Thursday, 21 March 2013

Budget and Bilge


A budget was, originally, a little leather pouch in which you carried your money. The word first popped into English in the fifteenth century. Before that it was living in France as bougette, a diminutive form of bouge, or leather bag. Bouge came from the Latin bulga, which also meant leather bag.

However, the Norman French took that Latin bulga on in a different way. They had boulge. And from that the English, in about 1200 got the word bulge. Bulge also meant leather bag, but soon it started to mean... well... bulge.

However, when sailors referred to the bulge of a ship's hull, they called it a bilge. Then, when sailors referred to the nasty rotten water that collected at the bottom of a ship's hull, they called that bilge water, or just bilge.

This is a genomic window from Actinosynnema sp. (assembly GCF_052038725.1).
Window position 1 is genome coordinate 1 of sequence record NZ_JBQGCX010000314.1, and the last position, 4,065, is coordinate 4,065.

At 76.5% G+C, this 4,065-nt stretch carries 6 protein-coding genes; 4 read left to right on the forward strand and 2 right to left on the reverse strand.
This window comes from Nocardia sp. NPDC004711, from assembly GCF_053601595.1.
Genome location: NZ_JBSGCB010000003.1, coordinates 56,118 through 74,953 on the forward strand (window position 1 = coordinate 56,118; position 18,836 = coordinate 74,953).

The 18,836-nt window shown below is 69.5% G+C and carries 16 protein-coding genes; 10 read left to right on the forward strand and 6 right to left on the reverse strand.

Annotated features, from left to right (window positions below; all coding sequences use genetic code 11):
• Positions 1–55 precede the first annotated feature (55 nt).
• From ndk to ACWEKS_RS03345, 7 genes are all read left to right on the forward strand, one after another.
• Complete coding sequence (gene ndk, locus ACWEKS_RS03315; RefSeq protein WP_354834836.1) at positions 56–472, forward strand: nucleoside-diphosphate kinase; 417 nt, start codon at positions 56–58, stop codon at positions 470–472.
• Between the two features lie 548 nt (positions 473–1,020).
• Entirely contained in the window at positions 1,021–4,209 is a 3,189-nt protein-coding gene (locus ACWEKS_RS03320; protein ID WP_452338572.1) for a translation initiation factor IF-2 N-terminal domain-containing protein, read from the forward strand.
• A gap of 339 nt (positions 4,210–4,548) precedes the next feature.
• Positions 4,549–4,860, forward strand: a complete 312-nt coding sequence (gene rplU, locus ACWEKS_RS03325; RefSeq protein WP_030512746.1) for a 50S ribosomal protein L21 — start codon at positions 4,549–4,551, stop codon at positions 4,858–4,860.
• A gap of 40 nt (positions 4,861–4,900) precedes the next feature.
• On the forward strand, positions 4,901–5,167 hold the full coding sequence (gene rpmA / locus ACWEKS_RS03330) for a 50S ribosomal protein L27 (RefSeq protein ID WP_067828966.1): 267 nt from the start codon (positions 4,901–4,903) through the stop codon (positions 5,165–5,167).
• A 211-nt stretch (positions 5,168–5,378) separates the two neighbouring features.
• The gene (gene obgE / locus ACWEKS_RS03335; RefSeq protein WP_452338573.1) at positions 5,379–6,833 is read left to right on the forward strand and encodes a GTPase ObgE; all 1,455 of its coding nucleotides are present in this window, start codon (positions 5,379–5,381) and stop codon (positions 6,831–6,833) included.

None of which has anything to do with Bulgarians.

I should probably mention that, as ever, the Inky Fool has no political opinions and believes in government by whim.

File:Budgerigar-strzelecki-qld.jpg
Or it may be a small budgerigar.



3 comments:

  1. "Bulgarian" originates from the old Turkic word "bulgar" meaning a mixture, a mixture of peoples, ... a mongrel nation.

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  2. So you could say Bulgarians are a mac├ędoine?

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  3. And budgerigar? /:) where does that come from? :D

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